The Secretariat of the United Nations Educational Scientific and Cultural Organization (UNESCO) and the World Heritage Centre do not represent or endorse the accuracy or reliability of any advice, opinion, statement or other information or documentation provided by the States Parties to the World Heritage Convention to the Secretariat of UNESCO or to the World Heritage Centre.
The publication of any such advice, opinion, statement or other information documentation on the World Heritage Centre’s website and/or on working documents also does not imply the expression of any opinion whatsoever on the part of the Secretariat of UNESCO or of the World Heritage Centre concerning the legal status of any country, territory, city or area or of its boundaries.
Property names are listed in the language in which they have been submitted by the State Party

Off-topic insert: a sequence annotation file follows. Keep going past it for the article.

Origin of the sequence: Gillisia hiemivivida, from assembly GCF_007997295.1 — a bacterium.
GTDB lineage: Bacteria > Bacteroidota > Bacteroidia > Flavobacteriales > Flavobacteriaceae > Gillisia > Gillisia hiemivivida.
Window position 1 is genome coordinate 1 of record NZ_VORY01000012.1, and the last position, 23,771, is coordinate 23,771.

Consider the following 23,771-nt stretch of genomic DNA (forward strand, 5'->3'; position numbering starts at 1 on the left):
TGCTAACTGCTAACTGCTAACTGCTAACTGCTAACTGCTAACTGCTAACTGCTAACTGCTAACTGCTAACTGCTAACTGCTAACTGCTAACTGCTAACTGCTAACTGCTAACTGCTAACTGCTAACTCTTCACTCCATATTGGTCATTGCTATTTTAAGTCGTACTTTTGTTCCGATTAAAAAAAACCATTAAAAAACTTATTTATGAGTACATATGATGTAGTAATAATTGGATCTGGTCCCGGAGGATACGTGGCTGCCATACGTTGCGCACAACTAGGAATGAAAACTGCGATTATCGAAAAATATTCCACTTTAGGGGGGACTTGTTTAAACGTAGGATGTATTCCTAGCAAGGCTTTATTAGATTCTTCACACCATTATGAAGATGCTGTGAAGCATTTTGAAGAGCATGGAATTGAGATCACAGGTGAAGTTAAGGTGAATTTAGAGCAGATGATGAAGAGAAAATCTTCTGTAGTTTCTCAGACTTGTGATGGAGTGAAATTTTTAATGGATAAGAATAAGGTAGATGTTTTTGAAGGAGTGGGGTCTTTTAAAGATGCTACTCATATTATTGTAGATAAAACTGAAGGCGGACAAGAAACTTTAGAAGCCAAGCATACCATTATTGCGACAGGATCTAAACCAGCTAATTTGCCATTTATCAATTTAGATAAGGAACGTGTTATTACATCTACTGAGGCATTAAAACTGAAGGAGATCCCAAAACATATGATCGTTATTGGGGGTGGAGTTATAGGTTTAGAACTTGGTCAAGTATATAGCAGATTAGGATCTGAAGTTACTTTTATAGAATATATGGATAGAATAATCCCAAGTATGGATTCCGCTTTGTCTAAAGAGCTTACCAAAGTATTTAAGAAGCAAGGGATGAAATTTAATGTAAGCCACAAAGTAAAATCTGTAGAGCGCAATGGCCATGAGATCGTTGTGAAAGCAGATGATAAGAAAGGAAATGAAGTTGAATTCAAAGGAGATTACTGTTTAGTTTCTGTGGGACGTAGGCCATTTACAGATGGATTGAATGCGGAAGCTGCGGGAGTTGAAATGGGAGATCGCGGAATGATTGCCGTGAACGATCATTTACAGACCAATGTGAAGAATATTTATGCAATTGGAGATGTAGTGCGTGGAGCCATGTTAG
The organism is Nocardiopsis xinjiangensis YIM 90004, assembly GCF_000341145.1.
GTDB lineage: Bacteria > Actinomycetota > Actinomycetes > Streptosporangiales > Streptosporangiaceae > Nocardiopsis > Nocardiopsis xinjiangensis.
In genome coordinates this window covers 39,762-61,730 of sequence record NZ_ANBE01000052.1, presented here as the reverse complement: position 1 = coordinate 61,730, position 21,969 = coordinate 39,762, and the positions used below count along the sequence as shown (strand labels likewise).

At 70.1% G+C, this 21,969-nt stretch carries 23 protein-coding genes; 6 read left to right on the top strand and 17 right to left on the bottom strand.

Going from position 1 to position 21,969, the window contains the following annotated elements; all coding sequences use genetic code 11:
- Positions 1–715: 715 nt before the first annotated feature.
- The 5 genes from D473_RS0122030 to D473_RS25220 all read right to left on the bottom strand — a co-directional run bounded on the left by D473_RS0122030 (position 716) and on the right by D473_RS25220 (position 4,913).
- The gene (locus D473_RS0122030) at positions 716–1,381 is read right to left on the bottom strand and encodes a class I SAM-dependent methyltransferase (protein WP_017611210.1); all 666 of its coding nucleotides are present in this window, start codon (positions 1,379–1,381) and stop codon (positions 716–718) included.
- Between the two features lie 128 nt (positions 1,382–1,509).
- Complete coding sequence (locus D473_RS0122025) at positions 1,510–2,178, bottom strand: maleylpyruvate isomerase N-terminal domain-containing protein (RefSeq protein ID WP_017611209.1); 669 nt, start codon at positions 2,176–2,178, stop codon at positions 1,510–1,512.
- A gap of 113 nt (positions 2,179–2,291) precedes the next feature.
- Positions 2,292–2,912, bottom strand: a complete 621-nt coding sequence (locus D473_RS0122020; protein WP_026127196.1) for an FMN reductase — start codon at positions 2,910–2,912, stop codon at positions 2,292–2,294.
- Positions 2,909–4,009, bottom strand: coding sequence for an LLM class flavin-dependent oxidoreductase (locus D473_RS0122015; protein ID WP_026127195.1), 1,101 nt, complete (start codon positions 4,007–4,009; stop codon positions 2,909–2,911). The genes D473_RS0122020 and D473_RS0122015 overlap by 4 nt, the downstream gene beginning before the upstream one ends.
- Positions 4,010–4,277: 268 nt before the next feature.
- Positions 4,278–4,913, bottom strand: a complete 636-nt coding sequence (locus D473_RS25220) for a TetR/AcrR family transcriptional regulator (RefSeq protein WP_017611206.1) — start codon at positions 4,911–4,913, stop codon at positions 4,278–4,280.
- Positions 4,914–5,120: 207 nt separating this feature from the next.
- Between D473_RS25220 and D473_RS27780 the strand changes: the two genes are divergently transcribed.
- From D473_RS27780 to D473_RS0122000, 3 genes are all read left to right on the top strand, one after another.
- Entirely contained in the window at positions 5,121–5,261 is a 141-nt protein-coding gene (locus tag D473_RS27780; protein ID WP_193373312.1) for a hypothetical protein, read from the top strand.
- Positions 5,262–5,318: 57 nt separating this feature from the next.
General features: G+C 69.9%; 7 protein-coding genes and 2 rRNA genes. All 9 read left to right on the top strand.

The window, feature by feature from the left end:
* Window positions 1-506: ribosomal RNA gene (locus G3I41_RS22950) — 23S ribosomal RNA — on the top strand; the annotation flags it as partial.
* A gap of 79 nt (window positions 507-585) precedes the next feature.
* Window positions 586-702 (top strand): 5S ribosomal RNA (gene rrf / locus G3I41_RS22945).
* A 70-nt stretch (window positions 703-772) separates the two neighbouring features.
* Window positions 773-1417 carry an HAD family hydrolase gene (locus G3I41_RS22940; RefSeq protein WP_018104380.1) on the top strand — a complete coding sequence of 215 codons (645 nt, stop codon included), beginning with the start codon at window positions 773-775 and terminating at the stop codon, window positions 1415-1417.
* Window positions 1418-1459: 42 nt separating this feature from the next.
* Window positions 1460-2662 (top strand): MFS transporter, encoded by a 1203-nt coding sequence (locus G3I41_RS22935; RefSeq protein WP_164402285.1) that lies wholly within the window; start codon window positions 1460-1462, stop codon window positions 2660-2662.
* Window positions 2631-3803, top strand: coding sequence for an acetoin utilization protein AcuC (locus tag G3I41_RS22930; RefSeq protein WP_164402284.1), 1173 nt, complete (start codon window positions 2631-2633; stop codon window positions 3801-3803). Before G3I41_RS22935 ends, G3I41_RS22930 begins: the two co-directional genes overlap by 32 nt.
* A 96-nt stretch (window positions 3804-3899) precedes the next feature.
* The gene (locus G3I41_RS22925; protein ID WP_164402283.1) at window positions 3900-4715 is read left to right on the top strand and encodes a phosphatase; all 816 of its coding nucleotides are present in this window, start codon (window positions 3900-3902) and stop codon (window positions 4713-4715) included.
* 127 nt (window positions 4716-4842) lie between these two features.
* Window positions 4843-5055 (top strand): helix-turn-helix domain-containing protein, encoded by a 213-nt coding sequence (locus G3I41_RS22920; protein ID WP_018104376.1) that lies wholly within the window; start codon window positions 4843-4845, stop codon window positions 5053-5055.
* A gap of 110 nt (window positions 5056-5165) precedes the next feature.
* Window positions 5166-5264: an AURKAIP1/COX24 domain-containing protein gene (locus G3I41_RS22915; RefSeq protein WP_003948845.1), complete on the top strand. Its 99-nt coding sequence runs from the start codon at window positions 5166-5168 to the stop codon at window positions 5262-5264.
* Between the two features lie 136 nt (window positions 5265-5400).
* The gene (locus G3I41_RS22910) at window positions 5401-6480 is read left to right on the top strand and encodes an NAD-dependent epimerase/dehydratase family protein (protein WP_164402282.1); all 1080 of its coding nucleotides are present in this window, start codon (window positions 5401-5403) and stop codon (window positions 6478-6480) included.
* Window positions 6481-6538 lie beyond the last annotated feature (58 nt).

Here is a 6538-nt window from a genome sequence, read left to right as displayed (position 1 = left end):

Site # 1: Wadi Qena Wadi Qena, together with Wadi Allaqi, are intimately connected to the history of the Nile. Before the consolidation of the Nile configuration as we see it now, flowing from the Sudan into Egypt, there were several rivers flowing from the Red Sea mountains, from east to west, following the upheaval of the Red Sea coast, ad the formation of the Great Rift Valley. This uplift, associated with northerly trending fissures and fractures, realigned the drainage, such as the Qena River flowed from north to south in what is now Wadi Qena. This Wadi became a watershed for rivers flowing from north to south. Wadi Allaqi was another large river that flowed south-westward, draining the southern Red Sea mountains, and those in north-eastern Sudan as well. These two large rivers fed the recently discovered “radar-imaged” rivers of southwest Egypt. Though these “radar imaged” rivers are old features – predating Man – the discovery of an Acheulian hand axe on the bank of one of these streams suggests that these rivers were active during Acheulian times. After the retreat of the Mediterranean Pliocene water from the Gulf occupying most of the present-day Nile Valley, rejuvenation of old rivers flowing east-west and north-south, took place. It was only during the Middle Pleistocene that the trapped Ethiopian and equatorial African waters breached the cataracts in northern Sudan, capturing many side rivers as they poured through Egypt, to become the real Nile. It took Man several hundred thousand years to migrate from the relatively safe desert wadis on both sides of the Nile to its banks. These migrations were associated with drastic climatic changes from tropical savanna to arid dry conditions. Modrn desertification started approximately 7800 years ago (Issawy 2002). Site # 2: Wadi Gemal Wadi Gemal is a fascinating unpolluted site on the Red Sea coast, south of Mersa Alam. Besides the magnificent scenery of palm groves on the sea shore, there are beautiful coral reefs, mangroves, and different kinds of animals and plants. The rocks exposed between the high mountain of the Pre-Cambrian basement complex in the west and the sea shore in the east, range in age between Cretaceous and Quaternary. The Wadi is rich in biodiversity, especially in the highest of its mountains, Gebel Hamata. Seagrass beds there are of special importance because they harbour sea cows, in addition to fish and lots of marine invertebrates. The Wadi Gemal Island situated at the proximity of the the Wadi delta is of special international importance as it serves as a breeding haven for both breeding and migratory birds and is one of the important breeding spots for sea turtles in the Egyptian Red Sea coasts. In addition, Prehistoric, Ptolemaic and Roman vestiges abound, as well as ancient emerald quarries, not to mention the uniqueness of the indigenous people there and their exceptional local traditions and culture. Site # 3: Wadi Allaqi Wadi Allaqi, the largest wadi in the south of Egypt’s Eastern Desert. It is an extensive drainage system; the length of the main Wadi Allaqi channel being about 250 km, 200 of which is in Egypt and approximately 50 in the Sudan. Its width ranges from 2 km in some parts to 10 km in some other parts. Its catchment area extends from the coastal mountains of the Red Sea , to the wadi’s outlet into the Nile Valley in Lake Nasser. Although the region in general is characterized as hyper-arid, its biogeographical characteristics are varied and transitional between the tropical biota of the south (Sudano-Saharan and Ethiopian), and the temperate biota of the north (Mediterranean). Temperatures fluctuate widely, with summer means often exceeding 40° C, while sub-zero temperatures have been recorded during winter months. Relative humidity of the air is from zero to no more than 40%. In the main part of the Wadi across the Egyptian part of the Eastern Desert, annual precipitation rarely exceeds 5 mm annually and is highly variable across seasons. This average is only fictitious because rain events occur only every 2 or 3 years, at any season and anywhere. It often comes in cloudbursts which result in torrents flowing briefly in the tributary wadis, although many years may pass without any rainfall at all. Because of this the phenology of biota (periods of reproduction) do not follow the usual annual rhythm, as elsewhere in other ecosystems having a regular annual rainfall season, but rather a pluri-annual one. Fluctuating temperatures have very little effect on plant life, as there are almost no annuals, and no perceptible effect either on animal life, which hides in burrows at extremely high or at extremely low temperatures. Species resist drought for many years before getting a chance to reproduce and renew their life-cycles. Following the construction of the Aswan High Dam and the creation of Lake Nasser in the 1960’s, rising lake water penetrated into the downstream reach of the Wadi and inundated about of its third. This brought water deep into a formerly hyper-arid ecosystem. Fluctuations in Lake level from one year to another, leads to temporary exposure of up to 40 km of this inundated area, followed by subsequent inundation each year. A new transitional ecosystem (an ecotone) between completely dry land upstream and permanently inundated land downstream has thus been established. Considering that natural vegetation occupies a very limited area, in a relatively narrow wadi channel (mountain surfaces having no plant life at all), the Wadi Allaqi is, astonishingly, floristically rich with 127 species of higher plants, that have been recorded within more than two decades of intensive research. Despite there being no endemic species, a few of these plants are very rare in the Egyptian flora About 15 species of Globally Endangered or Threatened animals and birds live there, which easily cross the border between Egypt and Sudan. These include the Sand Cat (Felis margarita), the Nubian Ibex (Capra ibex nubiana), the Nile Crocodile (Crocodilus niloticus), the Greater Spotted Eagle (Aquila clango), and the Eagle Owl (Bubo bubo). The great value of this biodiversity is that this community (biocoenosis) is an example of one of extra-ordinary adaptiveness and survival, not only to drought, but to uncertainty and randomness of availability of life-support resources, that life on earth has developed in such an extremely harsh environment. There is also a particularly rich archaeological record in the Wadi Allaqi area, that includes petroglyphic and other evidence of a Prehistoric occupation culturally distinct from that of the Nile Valley. Inscriptions of the Fifth Dynasty confirm that this region was not only used as a caravan route, but also that stone for sarcophagi was quarried here. In the Old Kingdom, Wadi Allaqi was a place of contact between Egyptians and the tribes of the Nubian Desert, playing a very important role in the economic, social, and cultural life of this part of the desert. It is most probably here that the ass and the cat were domesticated by the Ancient Egyptians. As is well known, the domestication of these two animals is the only case of its kind in Africa. In almost every tributary of Wadi Allaqi there are remains of human settlements of different periods, including for mining gold. One of the most important of these mines, the Umm Gerayat mine, had a continuous history which extended to the early decades of the 20th century. Wadi Gabgaba in the Sudan side is rich with remains of what seems to be an extensive Neolithic occupation: tombs, settlements, rock inscriptions, etc. The contemporary population of Wadi Allaqi and its tributaries is virtually unique in Egypt. The Ababda Arabs live nearer to the Nile Valley, while the local Bishari, or Bisharin (of Hamitic origin) are a branch of the large Beja Tribe (or cultural group) extending on the Red Sea coast as far as the Horn of Africa. They speak an ancient Hamitic language, the Bishari language. The material culture of both Ababda and Bisharin is distinct from that of the Nile Valley or of other Arab Bedouin groups further north in the Eastern Desrt (the Maaza in the northern Eastern Desert near Hurghada, or the Hawitat in the Suez Canal area). Many of the Wadi Allaqi tribal groups, particularly in the upper reaches of the Wadi system, remain fully nomadic, while in the Lake Nasser vicinity or in the lower Wadi reaches, household movements tend to be more localized. One very important aspect of Wadi Allaqi is that it has been for centuries a route for camel caravans from the eastern Sudan to be sold in Egyptian markets in Cairo. These caravans, called dabouka, have from 1000 to 1500 camels each, and scores of them traverse the desert each year; hundreds of camels die on the way from thirst and exhaustion, and these become food for the Egyptian vultures, Neophron, perching on Acacia trees waiting for their luck. Ababda Arabs of the Wadi help these caravans with guidance, water, and food.